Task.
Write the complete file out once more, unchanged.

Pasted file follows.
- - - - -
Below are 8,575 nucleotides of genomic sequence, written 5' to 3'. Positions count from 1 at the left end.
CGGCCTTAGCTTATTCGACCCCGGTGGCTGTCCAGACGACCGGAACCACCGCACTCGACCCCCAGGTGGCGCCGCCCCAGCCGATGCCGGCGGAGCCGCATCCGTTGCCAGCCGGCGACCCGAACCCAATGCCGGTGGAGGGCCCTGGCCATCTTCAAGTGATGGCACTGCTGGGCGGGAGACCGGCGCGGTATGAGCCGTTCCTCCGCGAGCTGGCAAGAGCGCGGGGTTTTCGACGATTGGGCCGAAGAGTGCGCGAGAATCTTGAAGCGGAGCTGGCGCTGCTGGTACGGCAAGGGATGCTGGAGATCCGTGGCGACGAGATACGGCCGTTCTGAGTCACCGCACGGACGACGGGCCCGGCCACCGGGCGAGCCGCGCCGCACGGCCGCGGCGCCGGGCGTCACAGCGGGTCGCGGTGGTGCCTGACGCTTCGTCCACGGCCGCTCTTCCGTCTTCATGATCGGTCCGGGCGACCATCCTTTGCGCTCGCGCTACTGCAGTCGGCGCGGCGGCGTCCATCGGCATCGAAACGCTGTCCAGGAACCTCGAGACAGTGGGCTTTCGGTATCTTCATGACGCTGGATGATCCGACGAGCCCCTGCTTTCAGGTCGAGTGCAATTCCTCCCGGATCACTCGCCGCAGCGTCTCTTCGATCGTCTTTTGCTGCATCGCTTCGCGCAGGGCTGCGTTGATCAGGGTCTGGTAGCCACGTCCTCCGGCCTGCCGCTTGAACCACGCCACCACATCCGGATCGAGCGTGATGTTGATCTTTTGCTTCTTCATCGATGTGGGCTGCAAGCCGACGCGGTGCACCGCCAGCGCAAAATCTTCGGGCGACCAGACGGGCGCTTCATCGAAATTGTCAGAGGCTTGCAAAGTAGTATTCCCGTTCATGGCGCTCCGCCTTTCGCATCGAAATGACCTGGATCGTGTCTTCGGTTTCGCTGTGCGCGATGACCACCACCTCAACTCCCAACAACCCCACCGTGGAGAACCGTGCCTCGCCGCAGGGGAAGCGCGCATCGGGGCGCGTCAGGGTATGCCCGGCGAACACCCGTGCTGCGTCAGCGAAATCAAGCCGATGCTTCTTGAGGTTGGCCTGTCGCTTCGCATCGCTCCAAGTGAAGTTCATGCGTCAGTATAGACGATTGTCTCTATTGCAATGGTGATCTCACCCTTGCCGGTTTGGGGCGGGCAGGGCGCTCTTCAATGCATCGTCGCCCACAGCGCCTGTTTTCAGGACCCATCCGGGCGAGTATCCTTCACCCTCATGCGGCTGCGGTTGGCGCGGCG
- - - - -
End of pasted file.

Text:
Below are 8,575 nucleotides of genomic sequence, written 5' to 3'. Positions count from 1 at the left end.
CGGCCTTAGCTTATTCGACCCCGGTGGCTGTCCAGACGACCGGAACCACCGCACTCGACCCCCAGGTGGCGCCGCCCCAGCCGATGCCGGCGGAGCCGCATCCGTTGCCAGCCGGCGACCCGAACCCAATGCCGGTGGAGGGCCCTGGCCATCTTCAAGTGATGGCACTGCTGGGCGGGAGACCGGCGCGGTATGAGCCGTTCCTCCGCGAGCTGGCAAGAGCGCGGGGTTTTCGACGATTGGGCCGAAGAGTGCGCGAGAATCTTGAAGCGGAGCTGGCGCTGCTGGTACGGCAAGGGATGCTGGAGATCCGTGGCGACGAGATACGGCCGTTCTGAGTCACCGCACGGACGACGGGCCCGGCCACCGGGCGAGCCGCGCCGCACGGCCGCGGCGCCGGGCGTCACAGCGGGTCGCGGTGGTGCCTGACGCTTCGTCCACGGCCGCTCTTCCGTCTTCATGATCGGTCCGGGCGACCATCCTTTGCGCTCGCGCTACTGCAGTCGGCGCGGCGGCGTCCATCGGCATCGAAACGCTGTCCAGGAACCTCGAGACAGTGGGCTTTCGGTATCTTCATGACGCTGGATGATCCGACGAGCCCCTGCTTTCAGGTCGAGTGCAATTCCTCCCGGATCACTCGCCGCAGCGTCTCTTCGATCGTCTTTTGCTGCATCGCTTCGCGCAGGGCTGCGTTGATCAGGGTCTGGTAGCCACGTCCTCCGGCCTGCCGCTTGAACCACGCCACCACATCCGGATCGAGCGTGATGTTGATCTTTTGCTTCTTCATCGATGTGGGCTGCAAGCCGACGCGGTGCACCGCCAGCGCAAAATCTTCGGGCGACCAGACGGGCGCTTCATCGAAATTGTCAGAGGCTTGCAAAGTAGTATTCCCGTTCATGGCGCTCCGCCTTTCGCATCGAAATGACCTGGATCGTGTCTTCGGTTTCGCTGTGCGCGATGACCACCACCTCAACTCCCAACAACCCCACCGTGGAGAACCGTGCCTCGCCGCAGGGGAAGCGCGCATCGGGGCGCGTCAGGGTATGCCCGGCGAACACCCGTGCTGCGTCAGCGAAATCAAGCCGATGCTTCTTGAGGTTGGCCTGTCGCTTCGCATCGCTCCAAGTGAAGTTCATGCGTCAGTATAGACGATTGTCTCTATTGCAATGGTGATCTCACCCTTGCCGGTTTGGGGCGGGCAGGGCGCTCTTCAATGCATCGTCGCCCACAGCGCCTGTTTTCAGGACCCATCCGGGCGAGTATCCTTCACCCTCATGCGGCTGCGGTTGGCGCGGCG